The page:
Consummation, * The completion of a thing; as the consummation of marriage; (q. v.) the consummation of a contract, and the like.

2. A contract is said to be consummated, when everything to be done in relation to it, has been accomplished. It is frequently of great importance to know when a contract has been consummated, in order to ascertain the rights of the parties, particularly in the contract of sale. Vide Delivery, where the subject is more fully examined. It is also sometimes of consequence to ascertain where the consummation of the contract took place, in order to decide by what law it is to be governed.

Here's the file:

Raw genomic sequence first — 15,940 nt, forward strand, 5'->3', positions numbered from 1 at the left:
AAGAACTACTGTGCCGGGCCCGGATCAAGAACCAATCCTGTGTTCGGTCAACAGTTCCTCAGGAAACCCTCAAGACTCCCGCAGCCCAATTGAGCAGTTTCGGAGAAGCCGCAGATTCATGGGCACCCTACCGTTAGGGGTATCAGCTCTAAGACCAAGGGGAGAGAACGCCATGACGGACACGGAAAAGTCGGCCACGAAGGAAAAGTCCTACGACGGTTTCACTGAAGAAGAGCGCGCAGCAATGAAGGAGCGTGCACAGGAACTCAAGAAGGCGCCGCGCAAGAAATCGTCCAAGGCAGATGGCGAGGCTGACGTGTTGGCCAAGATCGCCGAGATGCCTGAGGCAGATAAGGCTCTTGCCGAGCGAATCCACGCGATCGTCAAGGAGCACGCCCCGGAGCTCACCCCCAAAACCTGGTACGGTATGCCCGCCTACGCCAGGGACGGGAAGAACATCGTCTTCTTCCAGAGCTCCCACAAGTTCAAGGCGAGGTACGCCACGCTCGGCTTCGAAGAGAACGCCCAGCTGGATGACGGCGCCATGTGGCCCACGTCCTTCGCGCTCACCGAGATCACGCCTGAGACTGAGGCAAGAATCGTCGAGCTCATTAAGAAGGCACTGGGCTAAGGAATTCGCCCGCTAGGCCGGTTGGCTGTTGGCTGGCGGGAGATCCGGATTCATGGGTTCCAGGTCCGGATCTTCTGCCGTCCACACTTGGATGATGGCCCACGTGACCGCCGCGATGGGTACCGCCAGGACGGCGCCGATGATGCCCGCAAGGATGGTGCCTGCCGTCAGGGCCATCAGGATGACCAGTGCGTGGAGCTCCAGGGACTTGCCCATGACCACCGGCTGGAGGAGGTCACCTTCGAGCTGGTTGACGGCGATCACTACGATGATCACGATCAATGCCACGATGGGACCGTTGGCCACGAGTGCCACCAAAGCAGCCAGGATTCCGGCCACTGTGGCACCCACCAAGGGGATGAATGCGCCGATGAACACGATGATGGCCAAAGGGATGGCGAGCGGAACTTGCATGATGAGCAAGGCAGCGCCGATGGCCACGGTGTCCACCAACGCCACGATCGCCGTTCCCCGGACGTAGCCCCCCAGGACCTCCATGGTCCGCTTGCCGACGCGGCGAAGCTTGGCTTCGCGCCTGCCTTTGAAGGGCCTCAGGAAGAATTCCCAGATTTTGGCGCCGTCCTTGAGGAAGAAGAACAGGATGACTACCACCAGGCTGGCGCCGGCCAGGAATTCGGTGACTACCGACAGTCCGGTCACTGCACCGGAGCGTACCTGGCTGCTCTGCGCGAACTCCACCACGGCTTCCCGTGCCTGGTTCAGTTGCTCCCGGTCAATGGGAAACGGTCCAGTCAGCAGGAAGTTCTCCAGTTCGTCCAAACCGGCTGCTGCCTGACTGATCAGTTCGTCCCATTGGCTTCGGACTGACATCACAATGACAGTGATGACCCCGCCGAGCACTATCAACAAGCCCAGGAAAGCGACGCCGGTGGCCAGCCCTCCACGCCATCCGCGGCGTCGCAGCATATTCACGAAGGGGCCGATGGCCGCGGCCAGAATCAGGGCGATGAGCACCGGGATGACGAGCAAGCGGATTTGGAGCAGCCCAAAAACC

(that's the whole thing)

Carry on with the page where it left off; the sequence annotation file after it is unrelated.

3. It has been established as a rule, that when a contract is made by persons absent from each other, it is considered as consummated in, and is governed by the law of, the country where the final assent is given. If, therefore, Paul in New Orleans, order goods from Peter in London, the contract is governed by the laws of the latter place. 8 M. R. 135; Plowd. 843. Vide Conflict of Laws;, Inception; Lex Loci Contractus; Lex Fori; Offer.

* From Bouvier's Law Dictionary, 1856 Edition. Please see Bouvier's Legal Abbreviations & Abbreviated References for help with obscure nomenclature & references.

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